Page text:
With the start of school this past week began A's school-based therapies. Since the school district is closed all summer, the last few months she only had physical therapy and speech therapy--both once a week--at Children's Hospital. This past week we re-started speech therapy, physical therapy, adapted physical education, and a new therapy for us: deaf/hard-of-hearing (DHH) therapy. This new therapy was added in May during her yearly IEP. (We will soon be starting occupational therapy at Children's Hospital, and possibly at school, as well. Can't have enough therapy, can we?)
I should probably give some background on A's hearing loss before I go any further. When she was in the NICU, she failed the newborn hearing screening several times. She was given further tests (the BAER and ASSR tests) and we were informed that she was deaf. As it turns out, she is not deaf, but rather deaf and hard-of-hearing. Her left ear only has a thread of an auditory nerve, so for all intents and purposes she is deaf in her left ear. However, her right ear shows a mild to moderate hearing loss, and with her hearing aid in she has normal hearing in that ear. At least that's what we've been told. I have always been grateful that she has normal hearing in one ear, with that aid in. In fact, odd as this might seem, I never really think about A as being deaf/hard-of-hearing. She seems to hear so well that I usually forget about it!
So yesterday was our first ever DHH therapy session through the school district. Last year, she did have a DHH specialist, but he was only consulting; he would come to her school to observe once a quarter, and that was about it. No therapy. I didn't even KNOW about DHH therapy back then, or I would have requested it. It was brought up during this past IEP in May for the first time, and I jumped on the opportunity to get more help for my daughter. All I knew was that it would help her "listen"....nothing more was told to me.
This particular DHH therapist was highly recommended to me when I took A for a "second opinion" audiological exam in April. They used to work together, and I was assured she is the best in the school district, which is why I requested her. That particular audiological exam upset me very much, and I really appreciated what the testers had to say.
The first thing the DHH therapist did was check her hearing aids to make sure they were working properly (they were). Then she played with A and some Fisher Price Little People, trying to get A to talk. After getting a language sample, she commented on how A is omitting certain words and sounds---all at a certain frequency. She rarely says her "s", "sh" and "ch" sounds, and even in speech she is dropping markers for certain words ("a", for example). I always assumed that she wasn't making certain sounds because of her complicating factors: not only is she hearing impaired, but she also has a paralyzed vocal cord, she had a cleft lip repair which makes her upper lip not as pliable, and the tracheostomy she had didn't let air get to her mouth.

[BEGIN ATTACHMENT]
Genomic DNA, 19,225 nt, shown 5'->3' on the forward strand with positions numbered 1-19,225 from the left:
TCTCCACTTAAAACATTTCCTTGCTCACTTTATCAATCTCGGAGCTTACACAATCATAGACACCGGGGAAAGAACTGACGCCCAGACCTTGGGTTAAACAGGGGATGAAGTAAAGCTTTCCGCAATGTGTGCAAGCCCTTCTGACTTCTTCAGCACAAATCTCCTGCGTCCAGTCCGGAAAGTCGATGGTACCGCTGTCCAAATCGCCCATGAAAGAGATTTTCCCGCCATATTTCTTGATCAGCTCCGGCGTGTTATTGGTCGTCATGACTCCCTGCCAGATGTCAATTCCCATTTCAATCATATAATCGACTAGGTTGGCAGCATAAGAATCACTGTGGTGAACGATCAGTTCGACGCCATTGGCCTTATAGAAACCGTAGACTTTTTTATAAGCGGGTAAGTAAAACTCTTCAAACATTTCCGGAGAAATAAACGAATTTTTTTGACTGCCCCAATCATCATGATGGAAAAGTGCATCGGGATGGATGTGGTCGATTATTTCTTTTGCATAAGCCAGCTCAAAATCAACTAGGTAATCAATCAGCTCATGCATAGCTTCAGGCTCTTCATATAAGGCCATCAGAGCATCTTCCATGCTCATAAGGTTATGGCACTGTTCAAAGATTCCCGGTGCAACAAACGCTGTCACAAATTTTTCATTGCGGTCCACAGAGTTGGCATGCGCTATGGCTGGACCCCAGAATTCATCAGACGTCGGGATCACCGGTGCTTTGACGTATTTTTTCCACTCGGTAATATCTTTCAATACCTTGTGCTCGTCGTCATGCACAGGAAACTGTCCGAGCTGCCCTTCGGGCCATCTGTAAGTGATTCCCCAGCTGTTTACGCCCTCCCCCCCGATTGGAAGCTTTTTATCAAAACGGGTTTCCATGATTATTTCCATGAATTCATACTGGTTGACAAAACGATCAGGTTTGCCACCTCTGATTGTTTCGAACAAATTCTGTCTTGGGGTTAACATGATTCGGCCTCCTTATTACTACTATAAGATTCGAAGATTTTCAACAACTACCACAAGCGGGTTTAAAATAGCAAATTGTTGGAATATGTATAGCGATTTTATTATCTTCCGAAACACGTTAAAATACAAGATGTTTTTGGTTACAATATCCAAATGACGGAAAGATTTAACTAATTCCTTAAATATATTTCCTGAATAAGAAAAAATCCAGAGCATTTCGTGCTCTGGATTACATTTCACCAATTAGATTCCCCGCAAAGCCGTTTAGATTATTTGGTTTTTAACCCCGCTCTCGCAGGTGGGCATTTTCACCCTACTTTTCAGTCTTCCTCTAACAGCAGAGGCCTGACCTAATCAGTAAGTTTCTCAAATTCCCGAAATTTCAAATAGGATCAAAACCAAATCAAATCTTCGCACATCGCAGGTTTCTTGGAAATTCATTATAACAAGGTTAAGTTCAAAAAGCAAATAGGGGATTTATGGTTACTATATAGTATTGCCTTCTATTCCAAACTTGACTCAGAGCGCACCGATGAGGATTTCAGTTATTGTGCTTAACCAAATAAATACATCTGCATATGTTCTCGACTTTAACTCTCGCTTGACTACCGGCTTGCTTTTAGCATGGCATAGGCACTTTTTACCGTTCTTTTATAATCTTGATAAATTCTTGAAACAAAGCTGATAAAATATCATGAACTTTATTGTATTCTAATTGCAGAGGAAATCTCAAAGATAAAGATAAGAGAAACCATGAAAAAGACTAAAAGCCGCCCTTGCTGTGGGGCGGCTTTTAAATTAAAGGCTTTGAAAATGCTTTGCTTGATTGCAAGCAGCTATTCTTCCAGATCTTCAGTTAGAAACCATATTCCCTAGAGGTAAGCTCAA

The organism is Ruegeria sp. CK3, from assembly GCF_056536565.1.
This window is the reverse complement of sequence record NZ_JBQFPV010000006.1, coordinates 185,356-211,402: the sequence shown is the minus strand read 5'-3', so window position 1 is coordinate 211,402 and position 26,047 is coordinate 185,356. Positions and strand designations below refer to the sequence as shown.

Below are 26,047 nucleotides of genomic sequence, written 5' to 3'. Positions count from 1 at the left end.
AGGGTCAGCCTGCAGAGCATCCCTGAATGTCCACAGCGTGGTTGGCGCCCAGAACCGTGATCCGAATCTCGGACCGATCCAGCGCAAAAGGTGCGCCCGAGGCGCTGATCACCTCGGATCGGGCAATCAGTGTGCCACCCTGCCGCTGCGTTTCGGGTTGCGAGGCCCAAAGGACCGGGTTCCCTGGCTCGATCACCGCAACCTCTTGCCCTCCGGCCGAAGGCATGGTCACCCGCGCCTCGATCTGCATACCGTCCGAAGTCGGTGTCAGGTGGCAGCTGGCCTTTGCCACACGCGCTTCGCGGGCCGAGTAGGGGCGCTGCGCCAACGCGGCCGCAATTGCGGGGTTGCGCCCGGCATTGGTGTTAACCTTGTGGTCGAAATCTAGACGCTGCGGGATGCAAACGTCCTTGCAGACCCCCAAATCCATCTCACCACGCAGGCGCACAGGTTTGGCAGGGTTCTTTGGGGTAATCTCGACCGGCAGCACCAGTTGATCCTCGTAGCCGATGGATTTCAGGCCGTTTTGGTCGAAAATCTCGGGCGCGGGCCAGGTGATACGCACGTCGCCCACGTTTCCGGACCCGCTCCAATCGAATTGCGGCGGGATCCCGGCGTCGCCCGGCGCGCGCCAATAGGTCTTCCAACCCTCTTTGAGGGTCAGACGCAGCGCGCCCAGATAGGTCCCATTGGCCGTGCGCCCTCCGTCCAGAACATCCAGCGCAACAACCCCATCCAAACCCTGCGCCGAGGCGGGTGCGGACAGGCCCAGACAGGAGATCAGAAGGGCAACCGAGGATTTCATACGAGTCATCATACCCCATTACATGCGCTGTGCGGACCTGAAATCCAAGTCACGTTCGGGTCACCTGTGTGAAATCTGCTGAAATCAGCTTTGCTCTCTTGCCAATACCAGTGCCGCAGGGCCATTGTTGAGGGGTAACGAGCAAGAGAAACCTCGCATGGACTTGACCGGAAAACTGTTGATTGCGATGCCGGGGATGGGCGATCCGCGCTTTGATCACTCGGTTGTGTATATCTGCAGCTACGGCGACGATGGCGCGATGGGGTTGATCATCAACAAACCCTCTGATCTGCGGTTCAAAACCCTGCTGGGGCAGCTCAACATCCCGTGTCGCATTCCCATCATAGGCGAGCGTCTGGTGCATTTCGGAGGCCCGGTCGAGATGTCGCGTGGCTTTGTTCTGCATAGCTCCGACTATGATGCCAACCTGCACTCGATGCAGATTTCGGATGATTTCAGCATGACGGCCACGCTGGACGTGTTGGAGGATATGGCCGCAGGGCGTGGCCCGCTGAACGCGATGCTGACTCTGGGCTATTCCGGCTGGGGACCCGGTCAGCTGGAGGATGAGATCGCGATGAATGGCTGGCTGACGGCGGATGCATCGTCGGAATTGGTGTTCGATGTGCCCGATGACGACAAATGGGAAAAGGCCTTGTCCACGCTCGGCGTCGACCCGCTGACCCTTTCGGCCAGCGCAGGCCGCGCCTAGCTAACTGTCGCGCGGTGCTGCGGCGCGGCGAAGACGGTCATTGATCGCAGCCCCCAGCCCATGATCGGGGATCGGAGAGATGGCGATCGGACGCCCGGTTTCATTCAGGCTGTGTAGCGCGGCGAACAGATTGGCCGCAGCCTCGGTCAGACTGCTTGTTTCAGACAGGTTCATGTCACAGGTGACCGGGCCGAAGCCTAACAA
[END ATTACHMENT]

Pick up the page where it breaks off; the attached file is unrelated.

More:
However, the DHH said that when kids drop sounds and words like this, the first thing to be looked at is the hearing aids. She believes that they aren't programmed correctly, and that they need to be turned up in some frequencies (she is basing her opinion not only on experience, but on reading her audiological results and listening to her aids).
This upsets me to no end. You see, A has been followed by an audiologist--who I trust--since she was a few weeks old in the NICU. She gets tested (both aided and non-aided) twice a year. She also had a DHH specialist come once a month when she was in the Early Intervention program, and she had a DHH specialist last year when she aged out of Early Intervention. It's not like I've been living in a cave....we have seen many, many hearing specialists. IF what this therapist is saying is true (and we don't know yet if she's right or wrong) that means for the past four years my baby hasn't been hearing to her potential. She's been hearing well, but not well enough, not as well as she has the capability to hear.
Understandably, I am upset and angry. How can all this be missed over the past four years? However, the therapist assures me it's not too late. If the aids DO need to be adjusted, she is still young enough that her language is still forming. And she has come so far.....her vocabulary, sentence structure, use of pronouns and prepositions....everything has just blossomed this past year, and even more in the past 2 months since she got her breathing tube out. Imagine how much more she'd be doing if her hearing aids were boosted?
So, where do we go from here? The therapist is going to email our audiologist at Children's Hospital this week. If our audiologist thinks the therapist's theory has merit, we'll make an appointment to go in to get the aids reset. And, the therapist might be wrong. We'll find out soon enough. I guess it's not that big a deal, A is hearing just fine. It just galls me to think that she might be able to hear better (and therefore SPEAK better) and no one has told me until now.
This is why it is is important to ALWAYS advocate for your child...and why it's hard sometimes, when you don't know what you don't know.
2016 Carpinteria Olympic Triathlon Race Report
2 hours ago